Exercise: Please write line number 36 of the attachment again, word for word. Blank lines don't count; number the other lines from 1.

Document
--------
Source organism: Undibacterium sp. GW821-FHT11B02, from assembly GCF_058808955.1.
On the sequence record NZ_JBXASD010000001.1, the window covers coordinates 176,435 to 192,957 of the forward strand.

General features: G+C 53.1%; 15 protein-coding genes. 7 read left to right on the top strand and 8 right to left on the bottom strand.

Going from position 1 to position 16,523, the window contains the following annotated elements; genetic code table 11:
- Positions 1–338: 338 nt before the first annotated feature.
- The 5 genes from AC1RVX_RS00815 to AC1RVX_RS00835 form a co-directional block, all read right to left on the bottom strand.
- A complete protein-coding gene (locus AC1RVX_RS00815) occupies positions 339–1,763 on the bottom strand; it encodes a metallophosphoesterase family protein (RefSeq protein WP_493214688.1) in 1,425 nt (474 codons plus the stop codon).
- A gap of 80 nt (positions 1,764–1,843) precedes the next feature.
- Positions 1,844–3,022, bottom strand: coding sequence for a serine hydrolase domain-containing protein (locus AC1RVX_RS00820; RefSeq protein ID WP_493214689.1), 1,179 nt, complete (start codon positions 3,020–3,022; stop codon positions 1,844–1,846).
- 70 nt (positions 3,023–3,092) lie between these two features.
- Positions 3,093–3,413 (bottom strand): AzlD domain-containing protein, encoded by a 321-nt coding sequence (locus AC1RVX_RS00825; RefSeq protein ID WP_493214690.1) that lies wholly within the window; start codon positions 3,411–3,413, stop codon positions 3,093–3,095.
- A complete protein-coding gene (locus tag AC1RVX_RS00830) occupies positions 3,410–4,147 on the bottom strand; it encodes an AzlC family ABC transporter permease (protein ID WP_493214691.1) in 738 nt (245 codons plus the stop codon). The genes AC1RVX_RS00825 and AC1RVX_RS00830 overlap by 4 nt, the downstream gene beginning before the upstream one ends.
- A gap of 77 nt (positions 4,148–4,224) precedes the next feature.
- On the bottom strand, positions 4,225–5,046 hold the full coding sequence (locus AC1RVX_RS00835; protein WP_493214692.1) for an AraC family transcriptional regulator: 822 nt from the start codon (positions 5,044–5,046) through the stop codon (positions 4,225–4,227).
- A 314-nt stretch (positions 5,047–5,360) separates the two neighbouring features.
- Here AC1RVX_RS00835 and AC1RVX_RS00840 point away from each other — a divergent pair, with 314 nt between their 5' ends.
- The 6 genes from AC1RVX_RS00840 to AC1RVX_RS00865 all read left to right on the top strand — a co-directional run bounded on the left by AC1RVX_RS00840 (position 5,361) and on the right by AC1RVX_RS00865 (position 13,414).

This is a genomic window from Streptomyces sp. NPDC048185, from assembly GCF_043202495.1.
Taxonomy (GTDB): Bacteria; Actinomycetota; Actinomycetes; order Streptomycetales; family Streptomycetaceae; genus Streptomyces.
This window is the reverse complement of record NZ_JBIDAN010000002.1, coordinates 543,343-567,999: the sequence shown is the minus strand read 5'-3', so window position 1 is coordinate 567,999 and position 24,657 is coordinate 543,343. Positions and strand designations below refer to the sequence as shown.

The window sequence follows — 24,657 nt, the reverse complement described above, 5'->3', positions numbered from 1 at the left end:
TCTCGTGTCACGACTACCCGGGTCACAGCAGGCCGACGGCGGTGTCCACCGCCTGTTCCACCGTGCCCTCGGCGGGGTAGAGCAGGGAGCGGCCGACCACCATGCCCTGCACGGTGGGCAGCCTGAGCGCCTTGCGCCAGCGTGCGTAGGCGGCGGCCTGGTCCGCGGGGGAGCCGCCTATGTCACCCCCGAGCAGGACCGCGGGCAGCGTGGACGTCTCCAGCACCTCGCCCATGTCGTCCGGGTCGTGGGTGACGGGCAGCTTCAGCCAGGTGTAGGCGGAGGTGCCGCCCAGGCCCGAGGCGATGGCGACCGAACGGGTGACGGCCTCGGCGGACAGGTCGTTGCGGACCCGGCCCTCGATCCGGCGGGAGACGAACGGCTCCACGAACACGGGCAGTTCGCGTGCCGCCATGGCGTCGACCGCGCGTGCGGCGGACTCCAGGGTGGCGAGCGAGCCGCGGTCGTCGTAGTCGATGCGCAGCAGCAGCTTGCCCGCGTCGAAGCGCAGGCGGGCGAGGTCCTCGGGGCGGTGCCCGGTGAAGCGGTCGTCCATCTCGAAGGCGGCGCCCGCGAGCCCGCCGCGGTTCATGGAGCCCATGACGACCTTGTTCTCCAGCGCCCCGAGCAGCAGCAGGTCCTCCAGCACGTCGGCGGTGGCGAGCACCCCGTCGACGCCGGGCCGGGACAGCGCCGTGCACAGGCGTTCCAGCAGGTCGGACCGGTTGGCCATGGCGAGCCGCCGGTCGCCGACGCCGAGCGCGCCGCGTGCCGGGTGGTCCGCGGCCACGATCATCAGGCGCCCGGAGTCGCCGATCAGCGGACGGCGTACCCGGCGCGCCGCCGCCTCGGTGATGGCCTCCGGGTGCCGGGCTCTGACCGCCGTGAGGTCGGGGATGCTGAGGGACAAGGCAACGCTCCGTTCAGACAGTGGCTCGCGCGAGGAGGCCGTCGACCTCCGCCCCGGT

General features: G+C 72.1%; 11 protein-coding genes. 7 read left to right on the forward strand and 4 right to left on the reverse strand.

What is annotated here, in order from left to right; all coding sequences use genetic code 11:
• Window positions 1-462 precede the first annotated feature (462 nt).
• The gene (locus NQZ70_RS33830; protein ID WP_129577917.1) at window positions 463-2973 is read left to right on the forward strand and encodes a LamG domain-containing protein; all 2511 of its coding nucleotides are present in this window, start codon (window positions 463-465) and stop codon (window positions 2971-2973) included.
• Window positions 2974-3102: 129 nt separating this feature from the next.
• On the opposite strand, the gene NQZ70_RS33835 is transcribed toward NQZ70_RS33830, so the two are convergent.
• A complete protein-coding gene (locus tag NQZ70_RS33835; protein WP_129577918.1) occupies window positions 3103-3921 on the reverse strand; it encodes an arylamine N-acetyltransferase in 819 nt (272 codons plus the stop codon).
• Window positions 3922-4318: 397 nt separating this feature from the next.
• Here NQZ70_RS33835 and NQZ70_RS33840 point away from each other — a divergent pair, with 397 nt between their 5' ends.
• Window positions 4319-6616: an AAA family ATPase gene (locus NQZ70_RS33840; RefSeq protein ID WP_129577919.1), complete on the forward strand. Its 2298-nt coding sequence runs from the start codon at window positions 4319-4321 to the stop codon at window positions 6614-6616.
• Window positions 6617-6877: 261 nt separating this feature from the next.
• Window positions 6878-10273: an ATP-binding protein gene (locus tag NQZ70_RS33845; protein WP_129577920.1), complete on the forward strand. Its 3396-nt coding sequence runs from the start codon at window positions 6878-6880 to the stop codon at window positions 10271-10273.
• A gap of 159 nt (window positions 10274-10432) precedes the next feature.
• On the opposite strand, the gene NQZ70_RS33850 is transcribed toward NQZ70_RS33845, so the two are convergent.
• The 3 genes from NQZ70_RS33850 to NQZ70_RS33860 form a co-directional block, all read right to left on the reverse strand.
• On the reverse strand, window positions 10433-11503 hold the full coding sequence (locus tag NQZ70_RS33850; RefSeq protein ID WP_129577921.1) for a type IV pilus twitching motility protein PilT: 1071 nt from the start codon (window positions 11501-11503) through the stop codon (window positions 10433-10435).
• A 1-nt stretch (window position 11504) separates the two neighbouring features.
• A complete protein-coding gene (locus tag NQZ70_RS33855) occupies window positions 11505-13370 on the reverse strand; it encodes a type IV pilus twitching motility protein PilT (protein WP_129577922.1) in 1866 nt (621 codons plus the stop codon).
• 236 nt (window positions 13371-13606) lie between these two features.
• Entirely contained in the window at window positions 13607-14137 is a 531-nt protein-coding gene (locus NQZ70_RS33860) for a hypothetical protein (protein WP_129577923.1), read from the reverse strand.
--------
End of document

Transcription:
• On the opposite strand, the gene NQZ70_RS33850 is transcribed toward NQZ70_RS33845, so the two are convergent.